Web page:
I don’t know about you, but I lost count of the times my eyes filled with tears during the Olympics.
It was always when emotions poured out after a bone-shaking performance. Disciplined athletes with stonelike faces turned to shaking blubbering jellies.
Blood, sweat and tears filled their backstories of sacrifice and dedication – by them and their families.
Like mother of three, Charley Davison, who turned her back on boxing for seven years to have a family and then embarked on a painful comeback.
Like Scots hero, Duncan Scott, and his multi-medal swimming exploits with Team GB.
Like the gold-winning British mixed relay triathletes.
This bunch really grabbed my attention as I sat watching late one night, with a chicken and cheese quesadilla in one hand and a large red in the other. This, by the way, also demands superb balance and hand-eye coordination.
Our Olympians have been making me try harder – but I won’t make Paris 2024
Earlier I was binge watching my favourite TV thing of the moment: the fourth series of Fargo, a delicious black comedy crime drama. It’s a kind of Olympics for murderous rival gangs.
As I pressed the remote button to drag myself away, live action from Tokyo popped onto the screen.
I was glued into the small hours by something extraordinary as Britain’s combined team of two male and two female triathletes went in turns like paratroopers leaping into battle.
They were flat out from start to finish without a break: each diving into a marina for 300 metres of swimming followed by a seven kilometre cycle road race, and to finish off, a 2k lung-busting sprint on foot.
It had guts, determination and strength – and smelled of British team spirit. They also demonstrated the best way to change your footwear superfast.
I decided on the spot to increase the intensity of my gymnastic routines; don’t laugh.
According to my research, many ancient Olympic athletes performed naked while covered in oil, but maybe I was looking at the wrong website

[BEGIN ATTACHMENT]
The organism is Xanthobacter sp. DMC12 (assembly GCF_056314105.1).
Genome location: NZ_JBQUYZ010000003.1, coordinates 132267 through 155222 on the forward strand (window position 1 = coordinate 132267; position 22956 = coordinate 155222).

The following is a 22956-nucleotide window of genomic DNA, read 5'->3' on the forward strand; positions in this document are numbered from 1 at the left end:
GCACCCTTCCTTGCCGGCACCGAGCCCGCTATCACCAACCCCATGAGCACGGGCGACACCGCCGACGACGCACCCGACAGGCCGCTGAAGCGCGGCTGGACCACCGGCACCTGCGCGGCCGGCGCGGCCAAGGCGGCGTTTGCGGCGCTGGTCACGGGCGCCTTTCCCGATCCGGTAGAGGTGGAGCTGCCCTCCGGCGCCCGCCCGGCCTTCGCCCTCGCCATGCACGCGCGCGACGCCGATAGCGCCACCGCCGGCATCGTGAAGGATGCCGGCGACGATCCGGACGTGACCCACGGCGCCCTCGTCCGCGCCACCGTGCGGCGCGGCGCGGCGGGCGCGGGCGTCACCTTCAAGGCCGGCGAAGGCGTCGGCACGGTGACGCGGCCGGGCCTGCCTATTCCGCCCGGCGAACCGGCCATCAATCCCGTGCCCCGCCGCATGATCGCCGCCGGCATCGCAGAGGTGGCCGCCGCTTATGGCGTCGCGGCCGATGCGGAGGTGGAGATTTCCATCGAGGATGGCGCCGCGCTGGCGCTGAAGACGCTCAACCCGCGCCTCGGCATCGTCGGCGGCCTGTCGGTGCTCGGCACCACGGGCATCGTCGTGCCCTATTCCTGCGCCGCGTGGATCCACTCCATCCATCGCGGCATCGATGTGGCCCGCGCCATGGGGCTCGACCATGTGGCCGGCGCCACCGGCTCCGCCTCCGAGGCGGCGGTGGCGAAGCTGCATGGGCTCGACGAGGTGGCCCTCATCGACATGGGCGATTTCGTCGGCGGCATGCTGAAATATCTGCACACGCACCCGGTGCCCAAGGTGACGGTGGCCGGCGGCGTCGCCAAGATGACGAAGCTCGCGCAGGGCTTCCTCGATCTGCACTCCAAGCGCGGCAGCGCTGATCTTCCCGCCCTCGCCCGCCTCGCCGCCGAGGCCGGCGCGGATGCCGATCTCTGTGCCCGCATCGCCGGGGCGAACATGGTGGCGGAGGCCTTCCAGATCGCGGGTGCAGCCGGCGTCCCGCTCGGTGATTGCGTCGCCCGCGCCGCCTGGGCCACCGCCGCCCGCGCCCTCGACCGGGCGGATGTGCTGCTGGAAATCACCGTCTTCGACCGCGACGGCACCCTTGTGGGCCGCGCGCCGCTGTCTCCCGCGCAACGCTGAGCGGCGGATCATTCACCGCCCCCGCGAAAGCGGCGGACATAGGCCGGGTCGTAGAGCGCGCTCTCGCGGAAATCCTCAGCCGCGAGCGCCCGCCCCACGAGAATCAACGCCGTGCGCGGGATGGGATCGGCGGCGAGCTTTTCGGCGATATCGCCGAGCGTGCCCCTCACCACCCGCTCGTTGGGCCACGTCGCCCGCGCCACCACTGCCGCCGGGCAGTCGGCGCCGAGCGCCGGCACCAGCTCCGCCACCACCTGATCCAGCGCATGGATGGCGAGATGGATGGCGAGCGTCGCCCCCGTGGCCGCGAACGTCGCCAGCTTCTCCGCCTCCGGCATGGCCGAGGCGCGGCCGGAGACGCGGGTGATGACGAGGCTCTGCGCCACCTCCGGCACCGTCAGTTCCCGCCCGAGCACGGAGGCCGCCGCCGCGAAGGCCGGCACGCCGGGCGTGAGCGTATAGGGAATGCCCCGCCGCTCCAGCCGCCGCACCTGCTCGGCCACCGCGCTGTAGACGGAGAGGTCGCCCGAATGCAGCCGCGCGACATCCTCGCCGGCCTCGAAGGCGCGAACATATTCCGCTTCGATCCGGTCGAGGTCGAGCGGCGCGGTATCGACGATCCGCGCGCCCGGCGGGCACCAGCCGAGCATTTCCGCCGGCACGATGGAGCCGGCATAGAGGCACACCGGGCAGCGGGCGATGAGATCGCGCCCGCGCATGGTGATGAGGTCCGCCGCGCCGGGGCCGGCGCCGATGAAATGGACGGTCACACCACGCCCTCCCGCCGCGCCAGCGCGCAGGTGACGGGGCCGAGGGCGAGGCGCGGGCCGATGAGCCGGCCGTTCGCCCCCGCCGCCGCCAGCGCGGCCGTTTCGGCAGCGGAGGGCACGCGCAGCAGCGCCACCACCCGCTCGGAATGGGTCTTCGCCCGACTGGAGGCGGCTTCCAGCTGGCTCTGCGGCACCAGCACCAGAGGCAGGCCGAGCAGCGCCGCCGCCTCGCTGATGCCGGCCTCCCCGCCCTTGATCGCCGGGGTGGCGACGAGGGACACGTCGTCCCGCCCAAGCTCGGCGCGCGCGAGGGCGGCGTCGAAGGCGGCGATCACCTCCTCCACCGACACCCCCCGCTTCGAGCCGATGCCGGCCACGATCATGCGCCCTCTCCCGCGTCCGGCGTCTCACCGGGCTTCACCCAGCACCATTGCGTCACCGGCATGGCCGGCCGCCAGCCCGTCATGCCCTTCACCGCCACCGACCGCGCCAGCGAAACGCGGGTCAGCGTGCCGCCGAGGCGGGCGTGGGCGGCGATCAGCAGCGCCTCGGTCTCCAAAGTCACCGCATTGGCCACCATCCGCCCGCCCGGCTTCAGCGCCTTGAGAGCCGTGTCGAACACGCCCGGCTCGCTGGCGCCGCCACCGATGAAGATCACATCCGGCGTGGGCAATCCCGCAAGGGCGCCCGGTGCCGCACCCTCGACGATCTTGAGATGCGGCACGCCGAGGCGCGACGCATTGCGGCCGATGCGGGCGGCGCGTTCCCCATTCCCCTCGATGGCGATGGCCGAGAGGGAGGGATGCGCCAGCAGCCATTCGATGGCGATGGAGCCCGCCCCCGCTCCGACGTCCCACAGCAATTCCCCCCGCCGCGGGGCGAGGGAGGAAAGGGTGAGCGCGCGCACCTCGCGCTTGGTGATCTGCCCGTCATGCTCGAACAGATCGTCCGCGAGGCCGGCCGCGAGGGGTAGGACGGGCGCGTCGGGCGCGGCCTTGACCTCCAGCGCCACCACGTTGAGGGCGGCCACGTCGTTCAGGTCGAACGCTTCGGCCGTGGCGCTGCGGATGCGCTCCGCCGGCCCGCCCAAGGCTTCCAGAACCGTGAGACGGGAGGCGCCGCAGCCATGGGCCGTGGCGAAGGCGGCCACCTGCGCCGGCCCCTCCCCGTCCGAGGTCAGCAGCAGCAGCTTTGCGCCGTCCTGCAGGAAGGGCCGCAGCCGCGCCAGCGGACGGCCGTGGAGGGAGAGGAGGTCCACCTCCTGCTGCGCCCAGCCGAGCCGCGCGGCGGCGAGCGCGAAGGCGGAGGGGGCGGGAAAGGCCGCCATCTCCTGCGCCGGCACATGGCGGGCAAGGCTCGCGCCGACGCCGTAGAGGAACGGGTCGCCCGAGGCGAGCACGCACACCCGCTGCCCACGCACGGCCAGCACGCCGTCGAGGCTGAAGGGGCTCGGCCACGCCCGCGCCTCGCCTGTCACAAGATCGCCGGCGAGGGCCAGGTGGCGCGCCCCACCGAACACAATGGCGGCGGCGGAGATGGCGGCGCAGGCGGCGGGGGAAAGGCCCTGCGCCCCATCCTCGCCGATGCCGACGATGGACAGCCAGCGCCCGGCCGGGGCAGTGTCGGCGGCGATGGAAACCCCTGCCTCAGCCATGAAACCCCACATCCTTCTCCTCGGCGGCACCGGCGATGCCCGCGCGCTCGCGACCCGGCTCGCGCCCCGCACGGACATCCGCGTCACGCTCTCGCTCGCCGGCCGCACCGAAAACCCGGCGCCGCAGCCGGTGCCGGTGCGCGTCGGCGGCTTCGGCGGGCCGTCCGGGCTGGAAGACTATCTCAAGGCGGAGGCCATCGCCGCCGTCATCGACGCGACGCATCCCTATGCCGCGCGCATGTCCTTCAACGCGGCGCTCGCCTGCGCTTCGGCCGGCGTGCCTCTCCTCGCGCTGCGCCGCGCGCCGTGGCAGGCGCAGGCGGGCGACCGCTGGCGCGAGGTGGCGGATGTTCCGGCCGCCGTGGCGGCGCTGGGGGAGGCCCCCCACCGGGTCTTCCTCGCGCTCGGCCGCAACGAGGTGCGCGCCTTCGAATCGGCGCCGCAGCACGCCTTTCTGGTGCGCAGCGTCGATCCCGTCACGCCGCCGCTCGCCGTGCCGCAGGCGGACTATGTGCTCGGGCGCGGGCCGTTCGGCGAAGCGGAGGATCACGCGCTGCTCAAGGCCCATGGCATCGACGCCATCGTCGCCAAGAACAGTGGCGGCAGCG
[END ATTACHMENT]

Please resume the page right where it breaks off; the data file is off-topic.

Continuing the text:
I have not been working hard enough with large rubber bands my NHS physio sends me in the post. They have increased successively in tension strength to the point where I think I could lasso a runaway wild stallion and bring it to a standstill.
I stretch my legs, with ankles strapped in these super-resistant bands, to try to cure a painful thigh problem which wakes me every night. It could take many months of exercise, but my physio warned that if it wasn’t wearing me out, it wasn’t working.
So I have our Olympians to thank for making me try harder; I won’t be ready for Paris 2024, though.
Ancient roots in military combat
As we have seen from those who struggle mentally with the pressure, there is something brutal about the nature of Olympic competition. It’s no surprise to learn that its ancient origins were rooted in military combat, which came in handy when rival participating Greek states were mullering each other in wars between games.
According to my research, many athletes performed naked while covered in oil, but maybe I was looking at the wrong website.
Others raced each other for half a mile clad in body armour.
Hugely popular with spectators was pankration; it might sound like an elegant trot in the dressage, but was actually a savage combination of boxing and wrestling. Choking each other with strangleholds was also OK, but they were not allowed to bite, gouge eyes or attack genitals; so there was some health and safety.
On one occasion in ancient times, a winner’s medal went to a combatant who had just died.
Imagine the global TV ratings if all this was still going on.
‘Never give up on your dreams’
Nowadays, mental strength is just as vital, but some are defeated by demons playing different games in their heads.
This not only applies to performers across the whole spectrum of sporting and creative endeavour, but also to the rest of us in our daily lives; yet it remains a taboo subject or sign of weakness.
It’s one of life’s great mysteries how some thrive under extreme pressure while others crumble – maybe winners and heroes are better at hiding their suffering.
Many thought Tokyo would be a soulless shell without spectators due to Covid, but maybe that is why it shone like a beacon of inspiration
Having said that, it was thrilling to see such overwhelming joy and positivity flowing from the Team GB family. One quote stuck in my mind.
British middle-distance runner, Alex Bell, was a picture of happiness as she shouted breathlessly down a microphone after qualifying for a final: “This is a message for everyone at home – never give up on your dreams.”
Many thought Tokyo would be a soulless shell without spectators due to Covid, but maybe that is why it shone like a beacon of inspiration – and might help us with our own personal daily Olympics.
David Knight is the long-serving former deputy editor of the Press and Journal